Just as we once lost the Temple and our land because of our own hatred for one another, we must now come together if we wish for some peace and quiet.
As the Temple Mount crisis continues, many are concerned that we are facing yet another round of the violence and bloodshed of which we have become so weary. Again and again Israel faces the reality of conflict and strife, and the road to some peace and quiet seems as blockaded as ever. It is time to ask some very deep questions, to get to the root of our existential uncertainty, because, as a famous Jew named Einstein once said, “We can only solve this problem with a higher level of thinking.”
Our history is not easily grasped by the rational mind: Exiled numerous times from our land, dispersed amongst all other nations for millennia, survived countless persecutions and a most enigmatically terrible holocaust, only to return to our homeland once more and rebuild it from desert land into a thriving modern country. Even as the state of Israel was declared, a war broke out. Five different armies of surrounding Arab countries attacked the fledgling state, that had no army, no resources, just a group of refugees who had recently escaped the greatest genocide in history, fighting for their lives. That victory against all odds was just one in a series of miraculous victories the Israeli state managed to achieve against its perpetrators, to this day.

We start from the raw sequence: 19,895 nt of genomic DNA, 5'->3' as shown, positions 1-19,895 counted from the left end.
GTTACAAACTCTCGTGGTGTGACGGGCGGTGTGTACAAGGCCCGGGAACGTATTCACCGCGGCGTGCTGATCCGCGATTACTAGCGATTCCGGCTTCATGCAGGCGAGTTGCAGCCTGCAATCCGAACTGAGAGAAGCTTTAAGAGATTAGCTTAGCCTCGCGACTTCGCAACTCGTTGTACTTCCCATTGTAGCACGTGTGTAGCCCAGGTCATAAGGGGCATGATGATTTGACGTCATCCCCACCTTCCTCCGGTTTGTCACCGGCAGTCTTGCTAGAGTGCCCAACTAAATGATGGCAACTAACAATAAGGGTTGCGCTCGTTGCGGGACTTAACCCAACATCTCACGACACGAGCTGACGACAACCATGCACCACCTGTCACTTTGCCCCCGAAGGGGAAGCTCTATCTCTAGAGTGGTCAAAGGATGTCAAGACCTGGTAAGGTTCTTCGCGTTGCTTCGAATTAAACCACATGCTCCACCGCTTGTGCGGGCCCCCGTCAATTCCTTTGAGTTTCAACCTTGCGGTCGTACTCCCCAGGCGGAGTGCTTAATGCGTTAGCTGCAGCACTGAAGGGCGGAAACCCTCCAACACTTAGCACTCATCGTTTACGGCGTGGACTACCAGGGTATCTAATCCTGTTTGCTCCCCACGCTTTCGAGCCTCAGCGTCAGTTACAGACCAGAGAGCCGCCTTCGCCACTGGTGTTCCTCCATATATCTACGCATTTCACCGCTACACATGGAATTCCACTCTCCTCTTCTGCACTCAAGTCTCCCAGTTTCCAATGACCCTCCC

But this magic is once again dissipating. Are we on the way to another great exile? Some of our greatest sages say that we are. Rabbi Yehuda Ashlag wrote that “our entire reality in the State of Israel is in danger… few will be able to withstand the hardships of our land whilst they have the option to immigrate… Gradually, they will escape this suffering until the population left will not be enough to call it an independent state, and they shall, God forbid, be immersed among the Arabs” (Writings of the Last Generation).
Such an unfavorable turnout is indeed possible, unless we awaken to the real causality behind this seesaw effect, where Jews are both enigmatically persecuted as well as miraculously saved. Our woes and our triumphs are equally beyond understanding. What can explain such an irrational tale? What is the real reason behind our peculiarity?
The Enigma of the Jews
Many have pondered the enigma of the Jews. Leo Tolstoy, for one, wrote of them:
“What is the Jew? … What kind of unique creature is this whom all the rulers of all the nations of the world have disgraced and crushed and expelled and destroyed; persecuted, burned and drowned, and who, despite their anger and their fury, continues to live and to flourish?”
The answer is that we are a people with a unique higher purpose. As Rabbi Yehuda Ashlag writes: “Judaism must give something new to the nations, and that is what they expect from the return of the people of Israel to their land, and it cannot be found in other wisdoms, for we have never been able to add to those and are not their students. It is the wisdom of faith, justice and peace which most nations learn from us, and this wisdom is ascribed to us alone”(Writing of the Last Generation).